The hammer throw is one of the four throwing events in regular track and field competitions, along with the discus throw, shot put and javelin. The “hammer” used in this sport is not like any of the tools also called by that name. It consists of a metal ball attached by a steel wire to a grip. The size of the ball varies between men’s and women’s competitions.
With roots dating back to the 15th century, the contemporary version of the hammer throw is one of the oldest of Olympic Games competitions, first included at the 1900 games in Paris, France (the second Olympiad of the modern era). Its history since the late 1960s and legacy prior to inclusion in the Olympics have been dominated by European and Eastern European influence, which has affected interest in the event in other parts of the world.
While the men’s hammer throw has been part of the Olympics since 1900, the International Association of Athletics Federations did not start ratifying women’s marks until 1995. Women’s hammer throw was first included in the Olympics at the 2000 summer games in Sydney, Australia, after having been included in the World Championships a year earlier.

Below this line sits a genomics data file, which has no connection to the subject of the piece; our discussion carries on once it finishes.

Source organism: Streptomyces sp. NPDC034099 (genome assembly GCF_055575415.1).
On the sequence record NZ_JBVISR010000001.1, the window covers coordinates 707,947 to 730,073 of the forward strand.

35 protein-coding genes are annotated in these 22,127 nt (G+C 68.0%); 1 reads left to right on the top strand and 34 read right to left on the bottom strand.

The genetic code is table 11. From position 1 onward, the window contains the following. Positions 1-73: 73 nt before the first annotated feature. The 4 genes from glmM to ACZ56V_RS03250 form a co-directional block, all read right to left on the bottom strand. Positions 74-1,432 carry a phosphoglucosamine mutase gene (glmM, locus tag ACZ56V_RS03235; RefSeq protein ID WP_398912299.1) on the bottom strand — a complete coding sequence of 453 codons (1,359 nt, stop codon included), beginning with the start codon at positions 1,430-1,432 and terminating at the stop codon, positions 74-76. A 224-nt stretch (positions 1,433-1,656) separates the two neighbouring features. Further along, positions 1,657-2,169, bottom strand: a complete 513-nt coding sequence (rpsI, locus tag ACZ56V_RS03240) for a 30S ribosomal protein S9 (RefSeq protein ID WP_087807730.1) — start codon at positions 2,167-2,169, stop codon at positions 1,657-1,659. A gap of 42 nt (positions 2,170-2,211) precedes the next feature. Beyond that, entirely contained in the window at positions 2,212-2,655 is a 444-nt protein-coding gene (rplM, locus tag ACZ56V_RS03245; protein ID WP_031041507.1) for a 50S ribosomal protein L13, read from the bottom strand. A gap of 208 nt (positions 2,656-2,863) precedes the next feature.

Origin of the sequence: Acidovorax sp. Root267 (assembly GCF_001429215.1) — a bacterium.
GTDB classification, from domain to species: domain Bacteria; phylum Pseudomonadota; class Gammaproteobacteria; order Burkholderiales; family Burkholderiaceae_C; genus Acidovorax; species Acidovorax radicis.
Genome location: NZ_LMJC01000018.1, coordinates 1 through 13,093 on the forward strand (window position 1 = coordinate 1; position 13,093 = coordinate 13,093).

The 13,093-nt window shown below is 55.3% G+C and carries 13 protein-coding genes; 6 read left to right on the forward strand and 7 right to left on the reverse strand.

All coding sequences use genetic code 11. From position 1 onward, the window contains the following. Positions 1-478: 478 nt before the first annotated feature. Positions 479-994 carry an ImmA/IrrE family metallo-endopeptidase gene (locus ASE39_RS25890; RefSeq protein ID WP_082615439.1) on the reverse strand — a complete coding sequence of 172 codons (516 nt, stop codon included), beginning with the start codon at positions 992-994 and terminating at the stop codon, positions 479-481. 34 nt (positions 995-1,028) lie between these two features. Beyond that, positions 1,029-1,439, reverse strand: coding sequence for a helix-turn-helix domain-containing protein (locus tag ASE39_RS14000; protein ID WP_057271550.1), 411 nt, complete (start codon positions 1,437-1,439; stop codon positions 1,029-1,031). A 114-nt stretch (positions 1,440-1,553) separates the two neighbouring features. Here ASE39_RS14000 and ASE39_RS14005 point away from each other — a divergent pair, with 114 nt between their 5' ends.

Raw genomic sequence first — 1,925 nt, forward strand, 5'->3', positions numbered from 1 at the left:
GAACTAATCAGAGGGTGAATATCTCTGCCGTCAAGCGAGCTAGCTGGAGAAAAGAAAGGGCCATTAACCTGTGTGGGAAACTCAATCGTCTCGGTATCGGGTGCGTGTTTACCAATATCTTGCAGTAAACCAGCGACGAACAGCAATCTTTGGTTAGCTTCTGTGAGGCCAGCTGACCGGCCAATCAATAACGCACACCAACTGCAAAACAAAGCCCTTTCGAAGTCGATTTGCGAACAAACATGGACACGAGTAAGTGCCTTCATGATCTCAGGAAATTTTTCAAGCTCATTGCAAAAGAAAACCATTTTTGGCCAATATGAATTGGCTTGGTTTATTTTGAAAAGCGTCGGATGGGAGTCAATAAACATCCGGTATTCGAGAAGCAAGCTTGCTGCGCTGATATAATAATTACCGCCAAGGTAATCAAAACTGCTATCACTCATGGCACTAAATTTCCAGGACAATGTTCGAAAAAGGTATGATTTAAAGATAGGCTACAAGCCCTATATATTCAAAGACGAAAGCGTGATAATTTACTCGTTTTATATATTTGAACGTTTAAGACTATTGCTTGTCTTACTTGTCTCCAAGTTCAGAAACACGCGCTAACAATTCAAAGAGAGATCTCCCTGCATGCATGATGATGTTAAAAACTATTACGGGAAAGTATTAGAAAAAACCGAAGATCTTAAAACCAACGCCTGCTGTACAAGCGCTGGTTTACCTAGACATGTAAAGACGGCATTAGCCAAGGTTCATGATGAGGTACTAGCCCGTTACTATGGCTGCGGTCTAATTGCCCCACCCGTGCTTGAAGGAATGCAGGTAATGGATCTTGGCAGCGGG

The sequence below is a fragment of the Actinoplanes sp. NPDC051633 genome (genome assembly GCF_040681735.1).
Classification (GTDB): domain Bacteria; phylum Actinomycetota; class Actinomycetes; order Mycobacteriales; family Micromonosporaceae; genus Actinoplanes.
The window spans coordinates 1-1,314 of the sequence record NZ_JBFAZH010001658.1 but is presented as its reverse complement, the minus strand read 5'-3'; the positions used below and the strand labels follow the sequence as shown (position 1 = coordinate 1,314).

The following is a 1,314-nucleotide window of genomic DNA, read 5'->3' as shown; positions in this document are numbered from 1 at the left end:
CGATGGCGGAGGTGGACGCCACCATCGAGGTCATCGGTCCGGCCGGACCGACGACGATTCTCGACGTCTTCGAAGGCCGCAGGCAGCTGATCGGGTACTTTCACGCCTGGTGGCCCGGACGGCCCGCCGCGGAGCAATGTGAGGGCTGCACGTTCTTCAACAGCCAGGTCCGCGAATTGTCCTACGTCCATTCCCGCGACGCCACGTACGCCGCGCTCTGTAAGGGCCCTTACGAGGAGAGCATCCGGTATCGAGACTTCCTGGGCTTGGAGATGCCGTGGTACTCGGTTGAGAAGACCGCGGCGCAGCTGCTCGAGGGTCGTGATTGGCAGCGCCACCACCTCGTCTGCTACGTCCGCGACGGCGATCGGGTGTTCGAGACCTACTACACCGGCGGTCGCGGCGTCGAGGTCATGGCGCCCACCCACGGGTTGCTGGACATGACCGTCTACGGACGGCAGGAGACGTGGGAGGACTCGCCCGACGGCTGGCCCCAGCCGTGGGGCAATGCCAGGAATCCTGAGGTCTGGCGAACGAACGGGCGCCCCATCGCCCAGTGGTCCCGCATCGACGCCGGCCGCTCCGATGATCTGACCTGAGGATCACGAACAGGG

The hammer is thrown from a circle with a 2.135-meter diameter (7 feet). Competitors may touch the inside of the circle’s rim but cannot touch the top of the rim during the throw. The thrower cannot touch the ground outside the throwing circle during an attempt, nor can he/she leave the circle until the hammer hits the ground. The circle lies within an enclosure to ensure the safety of the bystanders.
The hammer is a three-part device that includes a metal ball, called the “head,” attached to a steel wire not longer than 121.5 centimeters (3 feet 11 3/4 inches), and a grip or “handle” on the end. The hammer is the only throwing competition in which athletes may wear gloves.
Men throw a 7.26-kilogram ball (16 pounds), with a diameter ranging between 110 to 130 millimeters (4.3 to 5.1 inches), while women throw a 4-kilogram version (8.8 pounds) with a diameter of 95 to 100 millimeters (3.7 to 3.9 inches).
- International Association of Athletics Federations.